Speaker 4: Okay. Is that I ended up prosecuting and investigating a lot of very important people. And you didn't hold them in particular on anymore, right? You realize that at the end of the day, the law was far more paramount than the position. Justice is blind. Justice is blind and it's a nation of laws. Right? And so you start to realize you're just occupying that office. It may give you a certain level of power and discretion, but at the end of the day, the law is going to be bigger and the application of that law can bring you down so you couldn't have. You're going to have to actually fulfill your responsibilities in that position or you may have a problem and you ran into

Speaker 3: a couple of folks that, that did have a problem that you were able to identify. Exactly. And so you, you have to make sure that, uh, you know, you keep in perspective that just because they are very important people doesn't mean they're immune. Um, and it also, uh, you, you seem to take emotion completely out of every answer that you give. I'm not saying that you take passion out of it, but you do take emotion out of it. Um, when it comes to writing a Cole memo or you know, a prosecuting a, uh, you know, very well known figure, um, does that come from your parents said good parents. He was a businessman. She was a homemaker. But, uh, how, where does that level headedness come from? You know, I think some of it comes from just a realization that, um, particularly when you get into the law, it's all supposed to be,

Speaker 4: uh, to the large degree objective. You're not supposed to let your passions and your emotions get into it. The reason we have prosecutors to try and punish people who commit crimes is because we don't want the victim in charge of seeking retribution, right? Because that then is emotional and then you're not going to have as measured a sense of justice as you could if somebody who is less emotional approaches the matter, tries to look at what the facts are and the equities are on both sides and come to something that is just an equitable. If you remove yourself from that passion, it's a lot easier to try and figure out from both perspectives what the fair result should be,

Speaker 3: right? How, how should we, and how could we go about doing this as, as you, uh, took us through. I want to throw a curve ball of, uh, we have, uh, we're in an interesting point in time, uh, in that we have eight justices on the supreme court. I'm not asking you or your opinion at all here. I have a and I doubt you would give it to me if I, you know, whatever. But, uh, what, what can happen, what should we not, what should happen? Um, can we go for more than a year without a ninth? Justice? I think the answer's yes. Right. Can we, is it the way our government is supposed to work? No. Right. There is a reason why there is no, there is no constitutional mandate as to the number of Supreme Court justices. But there is Jeff. Dr Played with, by the way. Exactly. Yeah, but there is the wisdom of having an odd number because if you don't have an odd number, you have ties right? And then the court doesn't really speak right and it's important for that court to speak. So we've already experienced a couple ties. Um, you say it's important for that court to speak. What happens if we go through a year of ties, a talk about that word important that you're using? Well, there's any number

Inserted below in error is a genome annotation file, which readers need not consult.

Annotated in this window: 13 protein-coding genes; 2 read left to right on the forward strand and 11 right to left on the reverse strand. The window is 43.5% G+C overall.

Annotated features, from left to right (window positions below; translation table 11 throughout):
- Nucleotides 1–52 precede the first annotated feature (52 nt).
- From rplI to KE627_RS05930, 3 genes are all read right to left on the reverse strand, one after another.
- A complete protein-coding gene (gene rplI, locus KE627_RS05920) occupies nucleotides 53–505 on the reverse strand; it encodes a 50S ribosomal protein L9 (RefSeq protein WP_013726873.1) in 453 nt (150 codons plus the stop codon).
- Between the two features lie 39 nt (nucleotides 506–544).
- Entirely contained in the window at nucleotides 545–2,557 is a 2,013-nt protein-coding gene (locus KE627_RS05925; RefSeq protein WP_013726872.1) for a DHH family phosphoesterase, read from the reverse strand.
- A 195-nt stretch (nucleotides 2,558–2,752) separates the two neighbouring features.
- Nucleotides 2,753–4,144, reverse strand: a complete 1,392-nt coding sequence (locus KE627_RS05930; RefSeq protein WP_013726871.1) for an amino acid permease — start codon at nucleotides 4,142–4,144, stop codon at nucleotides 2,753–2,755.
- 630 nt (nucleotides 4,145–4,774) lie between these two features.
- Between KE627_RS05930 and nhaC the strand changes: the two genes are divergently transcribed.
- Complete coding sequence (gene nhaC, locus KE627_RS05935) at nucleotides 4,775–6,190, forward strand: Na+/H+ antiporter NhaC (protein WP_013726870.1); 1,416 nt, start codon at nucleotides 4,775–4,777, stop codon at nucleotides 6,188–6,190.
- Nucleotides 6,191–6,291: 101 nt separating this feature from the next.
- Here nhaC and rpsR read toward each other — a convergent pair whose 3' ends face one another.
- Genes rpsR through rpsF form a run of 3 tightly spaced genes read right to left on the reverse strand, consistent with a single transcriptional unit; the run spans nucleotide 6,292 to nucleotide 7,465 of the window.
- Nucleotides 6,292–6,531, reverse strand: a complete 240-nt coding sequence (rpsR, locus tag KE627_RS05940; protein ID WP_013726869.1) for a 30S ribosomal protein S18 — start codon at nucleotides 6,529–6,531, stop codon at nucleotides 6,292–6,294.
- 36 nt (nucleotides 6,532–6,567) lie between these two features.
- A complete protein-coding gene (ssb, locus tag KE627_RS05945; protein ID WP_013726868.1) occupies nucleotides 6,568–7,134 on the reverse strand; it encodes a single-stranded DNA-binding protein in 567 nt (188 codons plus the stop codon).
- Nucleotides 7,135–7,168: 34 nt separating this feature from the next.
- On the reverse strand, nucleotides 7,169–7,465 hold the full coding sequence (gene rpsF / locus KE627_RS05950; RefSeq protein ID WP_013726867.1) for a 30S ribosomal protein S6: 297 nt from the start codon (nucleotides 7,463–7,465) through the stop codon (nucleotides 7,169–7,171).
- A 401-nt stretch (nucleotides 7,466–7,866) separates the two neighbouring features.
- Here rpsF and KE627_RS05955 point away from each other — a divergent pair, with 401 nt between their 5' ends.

Speaker 4: of options depending on how the court wants to proceed. They could either send the case back for further development and not have it be a tie. They could. You can have so five threes and so there won't be a tie. Sure. You can have the tie, in which case the lower court opinion stands, but you still don't have a supreme court opinion. So another case in the future could come up on the same topic and be taken for review by the court, and the court would still then have an opportunity with a full compliment to make a ruling and to speak. But lots of times the cases that are selected are selected because they present an issue in a particularly good light for the resolution that needs to happen at the highest, at the highest level. So you're losing that opportunity. You may not have another case that comes along presenting the issue in as a, as thorough away that will allow the court to really deal with.

Speaker 3: So this, this kind of ties back to your, um, memos which focus on a congress and at the, at the onset, at, on each memo, they say, and we're here in DC, uh, you can, uh, you can hear, uh, the government working right outside. So it's states that Congress has, uh, you know, spoken and that, uh, this is what Congress thinks about marijuana essentially in the first paragraph of each one. Why? Why'd lay it out that way?

Speaker 4: Well, remember, this is a memo from the Department of Justice and the first thing you need to take into account is what's the long. Because part of what we do when we take our oath of office is we take an oath to administer and uphold the law. There's a lot of discretion that goes with that, but that is basically our oath. So you have to start with Congress is the Policy Center for the federal government. They have spoken, they have said this is illegal and there are reasons for it. You have to start with that in anything you do and recognize that because there in lies the basis of your responsibility as a prosecutor.